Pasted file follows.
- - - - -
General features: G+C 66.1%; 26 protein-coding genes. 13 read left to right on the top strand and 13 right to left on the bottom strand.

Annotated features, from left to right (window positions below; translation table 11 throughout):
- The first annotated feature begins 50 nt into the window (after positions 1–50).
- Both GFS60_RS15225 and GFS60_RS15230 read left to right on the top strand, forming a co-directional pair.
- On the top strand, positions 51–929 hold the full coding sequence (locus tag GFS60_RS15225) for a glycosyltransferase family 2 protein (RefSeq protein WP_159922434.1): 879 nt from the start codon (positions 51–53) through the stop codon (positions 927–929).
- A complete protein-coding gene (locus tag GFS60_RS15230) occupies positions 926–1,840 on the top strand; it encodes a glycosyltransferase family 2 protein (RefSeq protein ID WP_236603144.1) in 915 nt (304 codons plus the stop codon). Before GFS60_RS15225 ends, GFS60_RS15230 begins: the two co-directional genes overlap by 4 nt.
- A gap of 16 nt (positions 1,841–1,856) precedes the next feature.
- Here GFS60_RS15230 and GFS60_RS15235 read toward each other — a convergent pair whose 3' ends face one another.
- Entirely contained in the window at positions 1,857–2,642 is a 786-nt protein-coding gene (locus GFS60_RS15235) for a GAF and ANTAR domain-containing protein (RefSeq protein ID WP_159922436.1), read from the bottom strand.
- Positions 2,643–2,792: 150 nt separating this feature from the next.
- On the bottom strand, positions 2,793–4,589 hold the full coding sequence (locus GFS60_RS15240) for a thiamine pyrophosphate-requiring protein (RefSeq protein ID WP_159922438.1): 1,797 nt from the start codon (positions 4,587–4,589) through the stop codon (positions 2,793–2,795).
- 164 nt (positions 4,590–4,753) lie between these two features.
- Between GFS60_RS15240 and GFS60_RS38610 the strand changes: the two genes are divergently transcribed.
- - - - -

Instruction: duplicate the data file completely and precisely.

General features: G+C 66.1%; 26 protein-coding genes. 13 read left to right on the top strand and 13 right to left on the bottom strand.

Annotated features, from left to right (window positions below; translation table 11 throughout):
- The first annotated feature begins 50 nt into the window (after positions 1–50).
- Both GFS60_RS15225 and GFS60_RS15230 read left to right on the top strand, forming a co-directional pair.
- On the top strand, positions 51–929 hold the full coding sequence (locus tag GFS60_RS15225) for a glycosyltransferase family 2 protein (RefSeq protein WP_159922434.1): 879 nt from the start codon (positions 51–53) through the stop codon (positions 927–929).
- A complete protein-coding gene (locus tag GFS60_RS15230) occupies positions 926–1,840 on the top strand; it encodes a glycosyltransferase family 2 protein (RefSeq protein ID WP_236603144.1) in 915 nt (304 codons plus the stop codon). Before GFS60_RS15225 ends, GFS60_RS15230 begins: the two co-directional genes overlap by 4 nt.
- A gap of 16 nt (positions 1,841–1,856) precedes the next feature.
- Here GFS60_RS15230 and GFS60_RS15235 read toward each other — a convergent pair whose 3' ends face one another.
- Entirely contained in the window at positions 1,857–2,642 is a 786-nt protein-coding gene (locus GFS60_RS15235) for a GAF and ANTAR domain-containing protein (RefSeq protein ID WP_159922436.1), read from the bottom strand.
- Positions 2,643–2,792: 150 nt separating this feature from the next.
- On the bottom strand, positions 2,793–4,589 hold the full coding sequence (locus GFS60_RS15240) for a thiamine pyrophosphate-requiring protein (RefSeq protein ID WP_159922438.1): 1,797 nt from the start codon (positions 4,587–4,589) through the stop codon (positions 2,793–2,795).
- 164 nt (positions 4,590–4,753) lie between these two features.
- Between GFS60_RS15240 and GFS60_RS38610 the strand changes: the two genes are divergently transcribed.